An unpublished opinion of the North Carolina Court of Appeals does not constitute controlling legal authority. Citation is disfavored, but may be permitted in accordance with the provisions of Rule 30(e)(3) of the North Carolina Rules of Appellate Proced ure.

NO. COA02-811

NORTH CAROLINA COURT OF APPEALS

Filed: 06 May 2003

STATE OF NORTH CAROLINA

v .                         Cumberland County
                            No. 00 CRS 62146
ROGER LEE DEAL

    Appeal by defendant from judgment entered 18 January 2002 by Judge B. Craig Ellis in Cumberland County Superior Court. Heard in the Court of Appeals 15 April 2003.

    Attorney General Roy Cooper, by Assistant Attorney General Jeffrey R. Edwards, for the State.

    Nora Henry Hargrove for defendant-appellant.

    STEELMAN, Judge.

    On 7 November 2000, defendant was indicted for first degree murder. A jury found defendant guilty of second degree murder, and the trial court sentenced him to a minimum term of 189 months and a maximum term of 236 months.
    The State's evidence at trial tended to show that on 5 July 2000, Stephen Craig Patterson, Jr. (“Patterson”) had gone to defendant's house after learning that defendant had been hitting Patterson's mother, to whom defendant was married. Defendant and Patterson engaged in a physical confrontation, after which Patterson left defendant's house and began walking back toward his own home. Defendant then retrieved a shotgun from his house and shot Patterson in the back, killing him. Defendant then fled thescene of the shooting.
    In the early morning hours of 6 July 2000, defendant was arrested for driving while impaired (“DWI”). While in custody for DWI, defendant admitted that he had been drinking and had taken prescription painkillers on the evening of 5 July 2000. He also admitted to Lieutenant John Smith of the Cumberland County Sheriff's Department during a telephone conversation that he had shot Patterson.
    At trial Dr. Nathan Strahl (“Dr. Strahl”) was tendered and accepted as an expert in psychiatry and pharmacology. Dr. Strahl testified on voir dire that in his opinion, the combination of the physical altercation between defendant and Patterson and the consumption of alcohol and prescription painkillers caused defendant to act under the influence of a suddenly aroused violent passion when he shot Patterson. The trial court sustained the State's objection to this opinion testimony and refused to admit it into evidence.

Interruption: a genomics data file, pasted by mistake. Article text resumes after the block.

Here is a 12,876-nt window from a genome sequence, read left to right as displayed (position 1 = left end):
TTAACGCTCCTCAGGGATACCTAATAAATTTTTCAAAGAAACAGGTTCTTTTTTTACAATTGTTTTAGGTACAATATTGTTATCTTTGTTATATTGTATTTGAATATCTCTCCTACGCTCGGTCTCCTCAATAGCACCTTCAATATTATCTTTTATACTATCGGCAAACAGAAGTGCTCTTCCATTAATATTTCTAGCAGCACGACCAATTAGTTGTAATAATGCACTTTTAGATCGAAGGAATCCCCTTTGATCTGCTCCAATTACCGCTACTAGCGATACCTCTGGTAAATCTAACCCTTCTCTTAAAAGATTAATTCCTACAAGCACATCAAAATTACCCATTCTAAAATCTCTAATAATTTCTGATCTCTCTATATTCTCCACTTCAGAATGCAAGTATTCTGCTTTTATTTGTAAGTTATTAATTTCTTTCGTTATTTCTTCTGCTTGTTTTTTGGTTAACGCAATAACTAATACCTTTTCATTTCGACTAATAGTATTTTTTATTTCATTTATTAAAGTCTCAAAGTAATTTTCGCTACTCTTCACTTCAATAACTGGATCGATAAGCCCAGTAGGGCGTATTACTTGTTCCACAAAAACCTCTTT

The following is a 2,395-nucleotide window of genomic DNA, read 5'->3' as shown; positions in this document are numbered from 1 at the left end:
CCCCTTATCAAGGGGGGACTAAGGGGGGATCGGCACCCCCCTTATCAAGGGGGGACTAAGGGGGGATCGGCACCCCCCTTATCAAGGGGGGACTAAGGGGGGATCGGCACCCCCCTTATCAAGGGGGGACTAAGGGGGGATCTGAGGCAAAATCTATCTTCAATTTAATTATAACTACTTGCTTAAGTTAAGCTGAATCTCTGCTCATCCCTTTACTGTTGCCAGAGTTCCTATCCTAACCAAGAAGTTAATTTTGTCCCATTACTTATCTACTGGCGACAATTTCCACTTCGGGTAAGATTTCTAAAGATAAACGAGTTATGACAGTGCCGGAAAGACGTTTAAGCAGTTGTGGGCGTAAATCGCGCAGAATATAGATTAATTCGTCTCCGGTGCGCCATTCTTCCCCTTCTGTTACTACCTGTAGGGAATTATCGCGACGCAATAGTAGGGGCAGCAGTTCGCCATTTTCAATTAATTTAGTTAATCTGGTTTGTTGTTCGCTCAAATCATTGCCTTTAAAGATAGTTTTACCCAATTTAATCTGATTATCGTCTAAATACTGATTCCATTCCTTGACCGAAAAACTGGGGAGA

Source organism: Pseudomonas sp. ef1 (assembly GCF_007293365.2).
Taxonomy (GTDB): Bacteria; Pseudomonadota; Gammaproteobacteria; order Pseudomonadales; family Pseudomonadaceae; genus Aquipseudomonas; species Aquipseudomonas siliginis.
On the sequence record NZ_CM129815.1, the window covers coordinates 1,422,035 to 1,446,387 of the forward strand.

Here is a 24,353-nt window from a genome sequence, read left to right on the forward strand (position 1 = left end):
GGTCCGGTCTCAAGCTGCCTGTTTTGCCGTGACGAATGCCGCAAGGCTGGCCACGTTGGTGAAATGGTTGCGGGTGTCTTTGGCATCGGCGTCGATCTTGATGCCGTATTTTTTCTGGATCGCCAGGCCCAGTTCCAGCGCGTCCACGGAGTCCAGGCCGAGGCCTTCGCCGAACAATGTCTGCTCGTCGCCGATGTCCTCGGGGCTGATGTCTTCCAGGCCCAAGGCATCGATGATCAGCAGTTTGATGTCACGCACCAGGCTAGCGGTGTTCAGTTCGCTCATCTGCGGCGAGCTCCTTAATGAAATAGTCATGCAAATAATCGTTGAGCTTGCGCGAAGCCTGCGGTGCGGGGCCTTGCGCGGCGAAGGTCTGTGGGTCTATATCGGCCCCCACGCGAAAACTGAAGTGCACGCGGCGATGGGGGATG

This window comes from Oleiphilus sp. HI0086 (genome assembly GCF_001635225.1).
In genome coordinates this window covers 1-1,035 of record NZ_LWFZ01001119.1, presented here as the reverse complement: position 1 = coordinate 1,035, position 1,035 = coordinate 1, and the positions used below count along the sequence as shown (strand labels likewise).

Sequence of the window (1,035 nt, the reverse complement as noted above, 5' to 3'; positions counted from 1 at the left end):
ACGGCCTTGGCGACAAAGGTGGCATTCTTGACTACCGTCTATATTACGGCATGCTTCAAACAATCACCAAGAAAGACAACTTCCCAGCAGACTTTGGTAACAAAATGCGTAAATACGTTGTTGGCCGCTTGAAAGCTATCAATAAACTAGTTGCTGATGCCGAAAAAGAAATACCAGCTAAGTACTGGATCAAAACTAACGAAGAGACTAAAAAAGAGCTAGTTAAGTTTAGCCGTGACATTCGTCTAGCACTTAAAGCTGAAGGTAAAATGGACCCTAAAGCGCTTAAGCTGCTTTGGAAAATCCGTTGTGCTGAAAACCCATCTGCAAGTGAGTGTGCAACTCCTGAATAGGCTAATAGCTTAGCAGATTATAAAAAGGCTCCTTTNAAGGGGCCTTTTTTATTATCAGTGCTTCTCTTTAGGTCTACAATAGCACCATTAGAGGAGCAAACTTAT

On direct examination before the jury, Dr. Strahl testified that defendant was “markedly impaired” in his ability to plan to kill the victim and to form the specific intent to kill. He also stated his opinion that defendant's state of mind at the time of the shooting was “so impaired as to overcome reason” and to impair his ability “to form a deliberate purpose and control his actions.” This opinion testimony was admitted without objection by the State.
    Defendant contends the trial court erred in excluding the expert testimony as to defendant's state of mind at the time of theshooting, specifically whether he acted under the influence of a suddenly aroused violent passion.
    Expert opinion testimony is admissible if it “will assist the trier of fact to understand the evidence or to determine a fact in issue....” N.C. Gen. Stat. § 8C-1, Rule 702(a) (2001). An expert's opinion is not inadmissible solely because it embraces an ultimate issue in the case. N.C. Gen. Stat. § 8C-1, Rule 704 (2001). However, the trial court may refuse “to admit expert testimony embracing a legal conclusion that the expert is not qualified to make.” State v. Weeks, 322 N.C. 152, 164, 367 S.E.2d 895, 903 (1988) (citation omitted). In ruling on the admissibility of opinion testimony on a particular issue, the trial court must determine “'whether the opinion expressed is really one based on the special expertise of the expert, that is, whether the witness because of his expertise is in a better position to have an opinion on the subject than is the trier of fact.'” Id. at 165, 367 S.E.2d at 903 (quoting State v. Wilkerson, 295 N.C. 559, 568-69, 247 S.E.2d 905, 911 (1978)).